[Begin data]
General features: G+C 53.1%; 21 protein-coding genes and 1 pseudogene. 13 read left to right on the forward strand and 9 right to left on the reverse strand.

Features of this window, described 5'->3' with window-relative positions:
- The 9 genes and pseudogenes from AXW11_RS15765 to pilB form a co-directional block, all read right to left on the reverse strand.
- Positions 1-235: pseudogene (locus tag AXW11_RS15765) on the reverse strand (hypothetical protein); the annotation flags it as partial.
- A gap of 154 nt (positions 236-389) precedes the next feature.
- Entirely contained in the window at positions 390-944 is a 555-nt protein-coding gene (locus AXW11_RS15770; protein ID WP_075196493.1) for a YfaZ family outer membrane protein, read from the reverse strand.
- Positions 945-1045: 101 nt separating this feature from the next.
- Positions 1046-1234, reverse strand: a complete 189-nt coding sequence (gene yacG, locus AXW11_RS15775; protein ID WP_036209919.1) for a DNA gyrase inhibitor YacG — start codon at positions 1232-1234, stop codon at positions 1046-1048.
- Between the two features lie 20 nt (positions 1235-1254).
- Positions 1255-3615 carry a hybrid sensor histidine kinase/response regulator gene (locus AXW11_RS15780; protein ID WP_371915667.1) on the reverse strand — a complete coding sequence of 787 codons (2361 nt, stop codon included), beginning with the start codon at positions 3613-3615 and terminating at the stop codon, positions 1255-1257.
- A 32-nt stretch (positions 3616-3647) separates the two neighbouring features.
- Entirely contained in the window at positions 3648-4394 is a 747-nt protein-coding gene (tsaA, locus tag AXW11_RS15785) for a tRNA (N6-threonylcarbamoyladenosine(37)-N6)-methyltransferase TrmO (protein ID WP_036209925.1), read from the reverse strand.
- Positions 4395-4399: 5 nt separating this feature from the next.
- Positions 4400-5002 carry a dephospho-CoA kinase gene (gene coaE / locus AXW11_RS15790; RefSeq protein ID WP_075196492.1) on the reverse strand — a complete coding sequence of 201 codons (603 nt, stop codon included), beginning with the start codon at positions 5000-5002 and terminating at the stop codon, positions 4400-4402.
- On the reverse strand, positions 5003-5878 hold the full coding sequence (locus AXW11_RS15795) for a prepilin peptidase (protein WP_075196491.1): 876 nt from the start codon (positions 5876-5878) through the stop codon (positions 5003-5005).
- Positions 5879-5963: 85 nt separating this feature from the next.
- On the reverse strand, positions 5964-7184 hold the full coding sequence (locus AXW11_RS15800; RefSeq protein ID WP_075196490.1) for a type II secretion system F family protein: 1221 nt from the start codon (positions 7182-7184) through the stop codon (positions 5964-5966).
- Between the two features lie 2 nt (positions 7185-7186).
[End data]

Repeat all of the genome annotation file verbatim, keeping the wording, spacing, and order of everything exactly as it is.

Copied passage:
General features: G+C 53.1%; 21 protein-coding genes and 1 pseudogene. 13 read left to right on the forward strand and 9 right to left on the reverse strand.

Features of this window, described 5'->3' with window-relative positions:
- The 9 genes and pseudogenes from AXW11_RS15765 to pilB form a co-directional block, all read right to left on the reverse strand.
- Positions 1-235: pseudogene (locus tag AXW11_RS15765) on the reverse strand (hypothetical protein); the annotation flags it as partial.
- A gap of 154 nt (positions 236-389) precedes the next feature.
- Entirely contained in the window at positions 390-944 is a 555-nt protein-coding gene (locus AXW11_RS15770; protein ID WP_075196493.1) for a YfaZ family outer membrane protein, read from the reverse strand.
- Positions 945-1045: 101 nt separating this feature from the next.
- Positions 1046-1234, reverse strand: a complete 189-nt coding sequence (gene yacG, locus AXW11_RS15775; protein ID WP_036209919.1) for a DNA gyrase inhibitor YacG — start codon at positions 1232-1234, stop codon at positions 1046-1048.
- Between the two features lie 20 nt (positions 1235-1254).
- Positions 1255-3615 carry a hybrid sensor histidine kinase/response regulator gene (locus AXW11_RS15780; protein ID WP_371915667.1) on the reverse strand — a complete coding sequence of 787 codons (2361 nt, stop codon included), beginning with the start codon at positions 3613-3615 and terminating at the stop codon, positions 1255-1257.
- A 32-nt stretch (positions 3616-3647) separates the two neighbouring features.
- Entirely contained in the window at positions 3648-4394 is a 747-nt protein-coding gene (tsaA, locus tag AXW11_RS15785) for a tRNA (N6-threonylcarbamoyladenosine(37)-N6)-methyltransferase TrmO (protein ID WP_036209925.1), read from the reverse strand.
- Positions 4395-4399: 5 nt separating this feature from the next.
- Positions 4400-5002 carry a dephospho-CoA kinase gene (gene coaE / locus AXW11_RS15790; RefSeq protein ID WP_075196492.1) on the reverse strand — a complete coding sequence of 201 codons (603 nt, stop codon included), beginning with the start codon at positions 5000-5002 and terminating at the stop codon, positions 4400-4402.
- On the reverse strand, positions 5003-5878 hold the full coding sequence (locus AXW11_RS15795) for a prepilin peptidase (protein WP_075196491.1): 876 nt from the start codon (positions 5876-5878) through the stop codon (positions 5003-5005).
- Positions 5879-5963: 85 nt separating this feature from the next.
- On the reverse strand, positions 5964-7184 hold the full coding sequence (locus AXW11_RS15800; RefSeq protein ID WP_075196490.1) for a type II secretion system F family protein: 1221 nt from the start codon (positions 7182-7184) through the stop codon (positions 5964-5966).
- Between the two features lie 2 nt (positions 7185-7186).